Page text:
Triggers can be found in trauma and drugs can be used as a coping mechanism
One of the central points during Depp’s trial has centred on an incident that took place in Australia. The incident led to a finger injury. When recounting the incident Depp spoke about his disbelief and feeling quite lost. He even said he didn’t understand why it was all happening. Regardless of who was the aggressive party in the incident, we can focus on what he did after the incident. He went to the bar, and grabbed a bottle of vodka. This is a common reaction for those with substance use disorders and is a clear example of a trigger in action.
The fact that Depp had 18 months of sobriety under his belt meant nothing when he returned to substance abuse as a coping mechanism. He knew it was wrong, and even dismissed his own advice about delaying what he said was inevitable. Instead he decided to block the pain and remove all the hard work he had put in. Why? Trauma and its associated stresses can lead to relapse and a return to use. It is far from surprising to learn that when a person has a history of self-medication through drug use that they would boomerang right back to those same methods when they are faced with painful, escalating and emotional situations and challenges.
The idea of preventing relapse
Depp’s relapse and return to use was not surprising. Statistically he was bound to return to use and addiction, given the very obvious circumstances his life encompassed. Had he identified his triggers and therefore highlighted the potentially dangerous situations things could have been different. He could have worked with therapists and rehab specialists to build core skills and work on strategies needed to cope with and avoid those situations and triggers.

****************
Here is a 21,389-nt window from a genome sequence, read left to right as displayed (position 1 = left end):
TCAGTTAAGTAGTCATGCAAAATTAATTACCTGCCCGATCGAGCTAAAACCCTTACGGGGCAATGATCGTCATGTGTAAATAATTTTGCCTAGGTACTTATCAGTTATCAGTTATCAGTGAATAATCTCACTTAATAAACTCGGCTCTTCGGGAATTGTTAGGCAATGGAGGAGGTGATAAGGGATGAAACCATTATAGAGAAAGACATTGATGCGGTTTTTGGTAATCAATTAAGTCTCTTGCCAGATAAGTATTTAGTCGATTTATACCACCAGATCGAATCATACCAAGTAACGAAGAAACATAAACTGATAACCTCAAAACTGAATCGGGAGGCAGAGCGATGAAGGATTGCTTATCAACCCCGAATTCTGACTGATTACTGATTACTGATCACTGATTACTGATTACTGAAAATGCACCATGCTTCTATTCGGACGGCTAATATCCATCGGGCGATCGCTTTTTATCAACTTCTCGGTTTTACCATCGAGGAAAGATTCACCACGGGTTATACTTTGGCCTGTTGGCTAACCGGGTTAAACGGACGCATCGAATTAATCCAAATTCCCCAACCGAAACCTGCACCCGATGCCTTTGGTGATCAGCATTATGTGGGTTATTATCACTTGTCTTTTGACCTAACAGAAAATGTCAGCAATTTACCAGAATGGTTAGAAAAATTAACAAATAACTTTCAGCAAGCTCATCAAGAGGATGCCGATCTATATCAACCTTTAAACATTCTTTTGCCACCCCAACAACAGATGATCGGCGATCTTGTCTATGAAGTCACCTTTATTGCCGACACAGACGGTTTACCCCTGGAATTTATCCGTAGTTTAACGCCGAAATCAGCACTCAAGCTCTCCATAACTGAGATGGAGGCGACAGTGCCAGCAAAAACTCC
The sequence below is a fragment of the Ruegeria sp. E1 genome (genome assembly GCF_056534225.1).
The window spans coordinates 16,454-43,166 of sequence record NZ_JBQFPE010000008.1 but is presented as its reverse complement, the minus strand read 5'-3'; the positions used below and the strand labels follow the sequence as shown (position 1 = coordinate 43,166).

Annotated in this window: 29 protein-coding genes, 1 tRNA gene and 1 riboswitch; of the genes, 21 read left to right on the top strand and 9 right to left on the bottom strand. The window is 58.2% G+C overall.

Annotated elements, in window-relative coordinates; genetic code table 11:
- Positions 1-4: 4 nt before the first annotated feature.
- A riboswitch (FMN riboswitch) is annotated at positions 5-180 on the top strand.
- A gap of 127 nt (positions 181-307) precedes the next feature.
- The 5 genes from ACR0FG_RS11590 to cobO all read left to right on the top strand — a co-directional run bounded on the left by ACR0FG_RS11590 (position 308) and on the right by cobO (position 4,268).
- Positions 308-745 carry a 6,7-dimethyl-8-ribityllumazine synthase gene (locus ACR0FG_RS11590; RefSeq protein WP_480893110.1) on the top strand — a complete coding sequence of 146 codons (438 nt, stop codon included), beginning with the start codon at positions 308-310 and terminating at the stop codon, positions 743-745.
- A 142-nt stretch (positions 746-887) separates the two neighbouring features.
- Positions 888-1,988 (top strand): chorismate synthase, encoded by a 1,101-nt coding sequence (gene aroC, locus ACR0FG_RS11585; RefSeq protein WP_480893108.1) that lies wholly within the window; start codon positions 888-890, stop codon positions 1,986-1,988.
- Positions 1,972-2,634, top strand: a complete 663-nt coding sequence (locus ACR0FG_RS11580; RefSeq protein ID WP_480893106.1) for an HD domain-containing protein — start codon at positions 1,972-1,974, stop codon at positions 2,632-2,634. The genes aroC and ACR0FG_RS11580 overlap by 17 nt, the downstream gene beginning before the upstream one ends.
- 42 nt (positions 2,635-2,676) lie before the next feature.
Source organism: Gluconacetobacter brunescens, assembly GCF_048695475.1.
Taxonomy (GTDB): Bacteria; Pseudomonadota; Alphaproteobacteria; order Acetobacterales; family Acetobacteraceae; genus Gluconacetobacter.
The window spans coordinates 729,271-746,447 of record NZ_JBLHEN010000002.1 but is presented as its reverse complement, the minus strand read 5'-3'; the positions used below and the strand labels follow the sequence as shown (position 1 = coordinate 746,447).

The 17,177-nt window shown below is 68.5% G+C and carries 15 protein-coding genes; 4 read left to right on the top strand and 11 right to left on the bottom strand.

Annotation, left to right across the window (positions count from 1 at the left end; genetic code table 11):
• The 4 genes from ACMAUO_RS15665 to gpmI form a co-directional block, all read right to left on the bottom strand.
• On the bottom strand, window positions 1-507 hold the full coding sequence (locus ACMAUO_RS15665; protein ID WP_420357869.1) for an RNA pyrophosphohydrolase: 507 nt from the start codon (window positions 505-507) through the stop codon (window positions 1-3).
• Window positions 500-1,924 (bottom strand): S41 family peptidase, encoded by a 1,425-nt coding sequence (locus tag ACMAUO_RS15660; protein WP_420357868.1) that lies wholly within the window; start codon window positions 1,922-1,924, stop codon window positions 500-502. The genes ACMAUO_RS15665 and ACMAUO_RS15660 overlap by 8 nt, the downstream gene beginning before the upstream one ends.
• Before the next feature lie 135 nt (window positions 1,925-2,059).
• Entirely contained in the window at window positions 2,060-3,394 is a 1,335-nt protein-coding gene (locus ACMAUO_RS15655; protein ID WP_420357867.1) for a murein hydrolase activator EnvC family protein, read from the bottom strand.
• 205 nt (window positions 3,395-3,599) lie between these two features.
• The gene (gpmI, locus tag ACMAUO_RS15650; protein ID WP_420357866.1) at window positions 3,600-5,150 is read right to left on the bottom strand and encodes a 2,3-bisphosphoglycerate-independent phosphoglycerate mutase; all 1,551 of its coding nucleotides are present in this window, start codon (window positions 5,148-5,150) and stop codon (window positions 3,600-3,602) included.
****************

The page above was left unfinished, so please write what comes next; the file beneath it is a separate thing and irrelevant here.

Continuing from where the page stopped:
Relationships that are toxic are deadly for recovery
Within the world of recovery, patients are often encouraged to move away from their normal circles and mates if they are truly trying to recover and become their best selves. They need to avoid people and situations that lead to drug use (and associated triggers) whenever and wherever possible. No more visits to the clubs, pubs and even sadly, the good old braais. If this means that friendship parameters need to be checked and re-managed, then so be it. This could also spell the end of some friendships. Some relationships such as loved ones, family, spouses and close friends need to be checked. If there is no support for recovery, or stress is caused, then an evaluation must be made and relevant moves to course correct, taken.
Link to 15 Signs of a Toxic Relationship
Recovery can mean life or death. Literally. Toxicity can be that decision-maker.
Toxic relationships are red flags in normal life, so you can only imagine what it means in the world of addiction. They can impact all aspects of recovery and can actually lead to death. This may sound dramatic but think for a moment of this; a return to drug use can lead to an overdose, a car accident, a run-in with a criminal and… death.
With Depp and Heard, the relationship was clearly toxic. Although Depp claims he is in sobriety now, the effects of addiction, trauma and those negative situations were perpetuated by the relationship.
It is vitally important that help is sought to cope with past trauma and addiction. Self-medication through substance abuse is clearly not going to work. The case between Depp and Heard should be taken as a lesson in understanding the complexity of addiction and abuse between people and substances.